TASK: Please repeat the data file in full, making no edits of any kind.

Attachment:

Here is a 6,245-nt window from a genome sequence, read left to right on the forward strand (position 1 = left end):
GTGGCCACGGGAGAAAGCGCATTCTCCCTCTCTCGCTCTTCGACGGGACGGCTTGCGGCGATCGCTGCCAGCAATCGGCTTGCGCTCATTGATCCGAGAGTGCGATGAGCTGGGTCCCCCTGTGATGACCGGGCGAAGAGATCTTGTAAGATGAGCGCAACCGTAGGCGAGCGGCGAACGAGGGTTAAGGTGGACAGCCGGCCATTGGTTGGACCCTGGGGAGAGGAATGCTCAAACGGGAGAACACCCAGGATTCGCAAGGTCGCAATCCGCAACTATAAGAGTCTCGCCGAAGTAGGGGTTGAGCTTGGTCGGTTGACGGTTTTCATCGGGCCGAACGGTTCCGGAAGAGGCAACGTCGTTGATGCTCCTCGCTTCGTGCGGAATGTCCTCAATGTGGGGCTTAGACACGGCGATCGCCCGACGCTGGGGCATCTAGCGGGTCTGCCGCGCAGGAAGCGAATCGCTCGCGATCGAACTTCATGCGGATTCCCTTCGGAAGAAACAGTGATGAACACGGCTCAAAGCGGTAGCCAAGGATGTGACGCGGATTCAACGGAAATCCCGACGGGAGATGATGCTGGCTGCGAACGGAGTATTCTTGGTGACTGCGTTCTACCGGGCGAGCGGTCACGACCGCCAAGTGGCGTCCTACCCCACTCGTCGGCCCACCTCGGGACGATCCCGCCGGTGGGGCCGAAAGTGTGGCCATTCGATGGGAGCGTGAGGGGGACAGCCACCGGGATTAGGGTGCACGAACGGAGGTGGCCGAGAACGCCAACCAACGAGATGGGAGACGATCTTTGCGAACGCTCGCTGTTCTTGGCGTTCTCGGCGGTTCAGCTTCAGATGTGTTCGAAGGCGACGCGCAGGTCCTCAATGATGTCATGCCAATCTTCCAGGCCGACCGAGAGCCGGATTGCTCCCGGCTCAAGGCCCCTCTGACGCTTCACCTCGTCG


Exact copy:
Here is a 6,245-nt window from a genome sequence, read left to right on the forward strand (position 1 = left end):
GTGGCCACGGGAGAAAGCGCATTCTCCCTCTCTCGCTCTTCGACGGGACGGCTTGCGGCGATCGCTGCCAGCAATCGGCTTGCGCTCATTGATCCGAGAGTGCGATGAGCTGGGTCCCCCTGTGATGACCGGGCGAAGAGATCTTGTAAGATGAGCGCAACCGTAGGCGAGCGGCGAACGAGGGTTAAGGTGGACAGCCGGCCATTGGTTGGACCCTGGGGAGAGGAATGCTCAAACGGGAGAACACCCAGGATTCGCAAGGTCGCAATCCGCAACTATAAGAGTCTCGCCGAAGTAGGGGTTGAGCTTGGTCGGTTGACGGTTTTCATCGGGCCGAACGGTTCCGGAAGAGGCAACGTCGTTGATGCTCCTCGCTTCGTGCGGAATGTCCTCAATGTGGGGCTTAGACACGGCGATCGCCCGACGCTGGGGCATCTAGCGGGTCTGCCGCGCAGGAAGCGAATCGCTCGCGATCGAACTTCATGCGGATTCCCTTCGGAAGAAACAGTGATGAACACGGCTCAAAGCGGTAGCCAAGGATGTGACGCGGATTCAACGGAAATCCCGACGGGAGATGATGCTGGCTGCGAACGGAGTATTCTTGGTGACTGCGTTCTACCGGGCGAGCGGTCACGACCGCCAAGTGGCGTCCTACCCCACTCGTCGGCCCACCTCGGGACGATCCCGCCGGTGGGGCCGAAAGTGTGGCCATTCGATGGGAGCGTGAGGGGGACAGCCACCGGGATTAGGGTGCACGAACGGAGGTGGCCGAGAACGCCAACCAACGAGATGGGAGACGATCTTTGCGAACGCTCGCTGTTCTTGGCGTTCTCGGCGGTTCAGCTTCAGATGTGTTCGAAGGCGACGCGCAGGTCCTCAATGATGTCATGCCAATCTTCCAGGCCGACCGAGAGCCGGATTGCTCCCGGCTCAAGGCCCCTCTGACGCTTCACCTCGTCG